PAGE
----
PresentWorks.com Using Mother's Day E-Mails to Drive Traffic
The integrated campaign, which included radio spots and print advertising, began April 23, when PresentWorks sent a text-formatted e-mail to its list. The subject line read, "English is such a difficult language!" and gave examples of sentences with homographs -- words with identical spellings but different pronunciations and meanings -- within the e-mail.
The copy ended with, "But there is no difficulty understanding: May 13 is Mother's Day."
The campaign generated a 25 percent click-through rate, and 10 percent of those respondents were converted into buyers.
"That's the great part of e-mail advertising," said Harriet Tober, president of PresentWorks, Andover, MA. "The click-through rates seemed to start immediately. For the next 30 hours, it was really consistent."
Today's drive will be delivered to the same list, but with images of Mother's Day products embedded in the e-mails, Tober said. Users who click on the images or hyperlinks below the products will be driven to a specially designed Mother's Day page on the site, she said.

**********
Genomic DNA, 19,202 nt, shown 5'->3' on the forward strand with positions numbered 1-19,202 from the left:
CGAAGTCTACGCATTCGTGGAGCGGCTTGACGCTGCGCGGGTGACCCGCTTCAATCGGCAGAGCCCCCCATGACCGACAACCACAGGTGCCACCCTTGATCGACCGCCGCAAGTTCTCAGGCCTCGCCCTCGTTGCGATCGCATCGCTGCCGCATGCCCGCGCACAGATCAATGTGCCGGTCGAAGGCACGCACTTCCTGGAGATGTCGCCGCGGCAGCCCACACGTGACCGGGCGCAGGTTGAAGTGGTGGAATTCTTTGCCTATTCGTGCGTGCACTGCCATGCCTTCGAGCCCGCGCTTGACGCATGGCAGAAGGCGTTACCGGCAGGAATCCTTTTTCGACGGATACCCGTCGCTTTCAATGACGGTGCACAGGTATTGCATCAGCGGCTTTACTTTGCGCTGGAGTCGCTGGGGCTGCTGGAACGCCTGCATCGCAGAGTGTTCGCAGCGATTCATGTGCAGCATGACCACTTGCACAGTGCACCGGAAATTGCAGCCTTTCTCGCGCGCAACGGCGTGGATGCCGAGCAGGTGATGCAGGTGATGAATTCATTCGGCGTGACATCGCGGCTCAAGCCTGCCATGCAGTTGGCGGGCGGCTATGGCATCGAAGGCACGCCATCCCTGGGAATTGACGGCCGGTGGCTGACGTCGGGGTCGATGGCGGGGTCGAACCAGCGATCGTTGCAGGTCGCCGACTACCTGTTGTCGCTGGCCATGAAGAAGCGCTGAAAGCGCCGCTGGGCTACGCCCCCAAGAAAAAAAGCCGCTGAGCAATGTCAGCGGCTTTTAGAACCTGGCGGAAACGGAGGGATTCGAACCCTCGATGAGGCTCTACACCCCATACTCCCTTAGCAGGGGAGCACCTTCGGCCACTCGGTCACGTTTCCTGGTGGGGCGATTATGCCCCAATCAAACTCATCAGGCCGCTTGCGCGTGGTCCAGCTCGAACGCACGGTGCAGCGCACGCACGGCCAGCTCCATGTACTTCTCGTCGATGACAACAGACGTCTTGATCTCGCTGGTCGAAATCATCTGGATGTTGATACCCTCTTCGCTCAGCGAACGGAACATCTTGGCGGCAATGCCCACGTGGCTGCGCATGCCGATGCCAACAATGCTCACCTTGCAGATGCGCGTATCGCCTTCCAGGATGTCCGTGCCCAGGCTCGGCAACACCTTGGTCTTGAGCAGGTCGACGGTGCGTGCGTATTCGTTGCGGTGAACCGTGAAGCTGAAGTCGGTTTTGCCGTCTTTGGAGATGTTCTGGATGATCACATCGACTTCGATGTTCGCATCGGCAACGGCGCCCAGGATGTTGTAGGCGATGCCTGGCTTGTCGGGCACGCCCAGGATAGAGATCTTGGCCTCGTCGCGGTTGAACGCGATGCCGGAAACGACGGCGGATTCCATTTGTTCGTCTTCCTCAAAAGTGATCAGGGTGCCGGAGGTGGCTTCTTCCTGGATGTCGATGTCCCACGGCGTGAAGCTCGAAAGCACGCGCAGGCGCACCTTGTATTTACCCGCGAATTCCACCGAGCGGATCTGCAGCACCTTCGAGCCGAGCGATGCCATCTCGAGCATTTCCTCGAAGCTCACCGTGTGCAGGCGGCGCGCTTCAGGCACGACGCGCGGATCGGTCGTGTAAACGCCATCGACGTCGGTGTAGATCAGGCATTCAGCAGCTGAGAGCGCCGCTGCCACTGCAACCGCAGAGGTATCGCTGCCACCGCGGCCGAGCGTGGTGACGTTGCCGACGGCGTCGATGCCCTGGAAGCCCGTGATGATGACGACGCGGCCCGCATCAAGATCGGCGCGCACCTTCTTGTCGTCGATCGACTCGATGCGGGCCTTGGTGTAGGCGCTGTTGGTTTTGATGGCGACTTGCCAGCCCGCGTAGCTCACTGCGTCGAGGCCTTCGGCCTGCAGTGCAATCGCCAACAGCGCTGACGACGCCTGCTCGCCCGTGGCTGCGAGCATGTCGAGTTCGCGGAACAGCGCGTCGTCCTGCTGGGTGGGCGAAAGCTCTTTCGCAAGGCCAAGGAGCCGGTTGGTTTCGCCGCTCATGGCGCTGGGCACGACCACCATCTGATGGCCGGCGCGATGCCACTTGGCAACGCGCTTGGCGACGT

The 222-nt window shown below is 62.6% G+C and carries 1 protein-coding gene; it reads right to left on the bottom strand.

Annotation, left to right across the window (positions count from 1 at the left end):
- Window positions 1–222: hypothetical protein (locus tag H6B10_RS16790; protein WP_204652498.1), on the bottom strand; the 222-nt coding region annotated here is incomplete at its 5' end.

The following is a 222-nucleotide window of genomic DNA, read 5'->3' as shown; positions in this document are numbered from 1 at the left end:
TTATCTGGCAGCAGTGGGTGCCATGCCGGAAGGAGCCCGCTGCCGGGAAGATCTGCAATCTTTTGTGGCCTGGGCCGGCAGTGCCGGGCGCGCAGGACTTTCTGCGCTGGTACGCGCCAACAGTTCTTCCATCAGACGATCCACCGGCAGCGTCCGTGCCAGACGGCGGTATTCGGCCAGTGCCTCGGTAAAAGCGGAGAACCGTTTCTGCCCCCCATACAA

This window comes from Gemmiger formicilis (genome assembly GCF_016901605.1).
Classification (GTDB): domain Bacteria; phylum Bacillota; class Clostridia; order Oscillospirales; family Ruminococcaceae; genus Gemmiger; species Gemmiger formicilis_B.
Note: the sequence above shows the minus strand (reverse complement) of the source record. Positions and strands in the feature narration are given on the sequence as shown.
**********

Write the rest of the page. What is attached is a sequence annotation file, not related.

The final phase of the campaign will be on May 7, when PresentWorks will send another e-mail with product images to the same list, Tober said.
"Given that we're a small, new company with limited amounts of capital for advertising, our methods have to be evaluated and justified," Tober said. "E-mail, because it's cost-effective and fast, lets us do that."
PresentWorks also is trying to drive traffic to its site via offline media. Tober said the company advertised on a Boston radio station last week.
In addition, PresentWorks is marketing Mother's Day products via print publications in four major markets -- San Francisco, Los Angeles, Philadelphia and Boston.